You also say, "They are far more worthy of respect, and deserve all the recognition we can give them." I don't think it's an issue of respect. Hajj needs to be a humbling experience, and coming home to throes of people trying to 'give them all the recognition they can" is... well it doesn't make sense to me.

    No doubt, I think we should reflect on hajj and consider all the rites of hajj that the pilgrims go through as they go through them. And we should receive the hajjis home with happiness for the great blessing they've received, as well as with love, sincerity, and du'as for the acceptance of their hajj, insha'Allah.

    The comparison of hajj and marriage doesn't work, though your points are taken. To compare hajj to marriage is like comparing a rare diamond to petroleum. Both are valuable, both have their benefits, and both have their struggles in acquiring and fulfilling the obligations that they necessitate. The outward beauty of a rare diamond is comparable to the spiritual fruits of hajj, just awesome (insha'Allah!), and yet making it through each day, trying to improve ourselves throughout our lives, is made practically easier (insha'Allah!) by marriage, just as petroleum can be used in various ways (as a product/source of energy) to help improve one's life. And, as I see it, our spiritual progression has as much to do with our daily efforts as it does with rare gems that Allah sends our way.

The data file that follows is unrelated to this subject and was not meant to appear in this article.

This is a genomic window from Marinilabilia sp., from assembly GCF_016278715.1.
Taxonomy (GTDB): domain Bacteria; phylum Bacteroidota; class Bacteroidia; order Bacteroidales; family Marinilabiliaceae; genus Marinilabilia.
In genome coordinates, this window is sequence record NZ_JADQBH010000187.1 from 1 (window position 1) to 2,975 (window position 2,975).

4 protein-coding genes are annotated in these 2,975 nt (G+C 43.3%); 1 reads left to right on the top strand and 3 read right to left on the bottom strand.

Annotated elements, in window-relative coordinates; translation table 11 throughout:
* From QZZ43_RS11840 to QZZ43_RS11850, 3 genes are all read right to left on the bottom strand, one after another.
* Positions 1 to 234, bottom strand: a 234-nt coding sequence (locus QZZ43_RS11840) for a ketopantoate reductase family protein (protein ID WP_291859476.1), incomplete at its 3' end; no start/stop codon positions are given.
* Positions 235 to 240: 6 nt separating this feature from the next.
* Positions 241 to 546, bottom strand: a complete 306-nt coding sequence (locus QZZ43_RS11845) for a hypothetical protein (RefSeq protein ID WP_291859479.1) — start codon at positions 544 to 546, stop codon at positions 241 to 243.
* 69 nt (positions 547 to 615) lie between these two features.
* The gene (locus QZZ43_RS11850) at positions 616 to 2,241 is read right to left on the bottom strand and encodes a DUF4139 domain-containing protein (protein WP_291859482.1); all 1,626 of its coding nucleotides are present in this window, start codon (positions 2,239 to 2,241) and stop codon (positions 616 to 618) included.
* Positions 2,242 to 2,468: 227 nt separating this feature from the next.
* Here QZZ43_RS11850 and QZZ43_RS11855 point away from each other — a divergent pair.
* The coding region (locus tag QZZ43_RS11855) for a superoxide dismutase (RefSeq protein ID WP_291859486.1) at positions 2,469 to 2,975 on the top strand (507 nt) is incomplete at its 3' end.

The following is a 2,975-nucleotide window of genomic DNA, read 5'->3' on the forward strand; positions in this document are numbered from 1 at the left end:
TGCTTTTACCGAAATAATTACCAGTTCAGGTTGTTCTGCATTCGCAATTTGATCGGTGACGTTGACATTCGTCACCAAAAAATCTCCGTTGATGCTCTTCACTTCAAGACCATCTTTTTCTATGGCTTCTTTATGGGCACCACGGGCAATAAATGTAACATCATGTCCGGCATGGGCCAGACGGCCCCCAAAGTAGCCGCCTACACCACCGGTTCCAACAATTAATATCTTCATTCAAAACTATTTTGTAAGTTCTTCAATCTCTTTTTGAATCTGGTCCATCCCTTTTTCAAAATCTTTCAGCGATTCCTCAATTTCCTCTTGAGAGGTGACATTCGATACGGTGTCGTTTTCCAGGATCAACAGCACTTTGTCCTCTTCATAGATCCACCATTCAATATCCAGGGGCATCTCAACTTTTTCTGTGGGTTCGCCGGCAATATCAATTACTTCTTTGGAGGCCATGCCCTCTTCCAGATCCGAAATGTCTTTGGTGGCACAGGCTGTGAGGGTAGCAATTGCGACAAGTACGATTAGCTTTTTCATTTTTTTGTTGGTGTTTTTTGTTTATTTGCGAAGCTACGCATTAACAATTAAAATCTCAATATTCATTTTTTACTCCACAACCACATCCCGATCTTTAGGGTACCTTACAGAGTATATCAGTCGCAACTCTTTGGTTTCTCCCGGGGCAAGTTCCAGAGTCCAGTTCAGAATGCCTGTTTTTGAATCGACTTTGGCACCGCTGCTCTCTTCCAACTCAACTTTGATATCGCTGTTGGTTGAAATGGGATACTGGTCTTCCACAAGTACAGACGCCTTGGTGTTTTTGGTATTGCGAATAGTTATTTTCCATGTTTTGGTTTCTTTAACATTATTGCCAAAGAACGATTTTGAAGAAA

Perhaps you're simply trying to make the point that as communities we need to reframe our approach to both hajj as one phenomenon and marriage as another (entirely unrelated and incomparable in terms of "true" value) but let's make this reframing about our individual choices in respond to the life events of others in appropriate and praiseworthy ways rather than getting involved in how these events directly impact those involved.

    You've experienced both hajj and marriage, masha'Allah... I've experienced neither. Perhaps I'm missing something and my view as an outsider is completely off, wa Allahu'alim. May Allah put khayr in both life in events for all those who experience them, ameen.

    Sorry for making this too long.

  2. Your wedding was SOOOO last month... enjoy the honeymoon period and get back to writing the holier-than-thou material we're all used to reading. :P
    (that was a joke of course)

  3. i dont think you can really compare marriage with going to hajj. i think like all special occassions it should be given the celebration and the importance that it is due, nothing more, nothing less.

  4. I sort of missed the comparison between the two as well.

    Besides, hajj is a 'celebrated' event too, at an individual level, as well as at a society level.

    Mosques all around hold collective duas for those performing Hajj, and when a person leaves for Hajj or arrives back after it, all his relatives and friends come to 'congratulate' him. How else would you celebrate something like Hajj, which is very much a spiritual experience?

  5. Asalamualikum,

    one more thing which i would like to add, who said marriages don't add to your spiritual being? talking strictly about islamic way of living, i firmly believe that it does, being a protection from lusts and prohibitions, a similar to FAST (We see Muhammad SAW telling people to marry or fast, proving it to be more or less equal in protection). And Hajj, as you have mentioned, is a new era of spiritual being, i agree, but mostly don't change even after observing and being a part of most iman-rejuvenating ritual, just like people dont get more spiritual once they're married!

    marriage and hajj can not be generalized, it depends a lot on the person how to derive the maximum benefit from it for him/herself...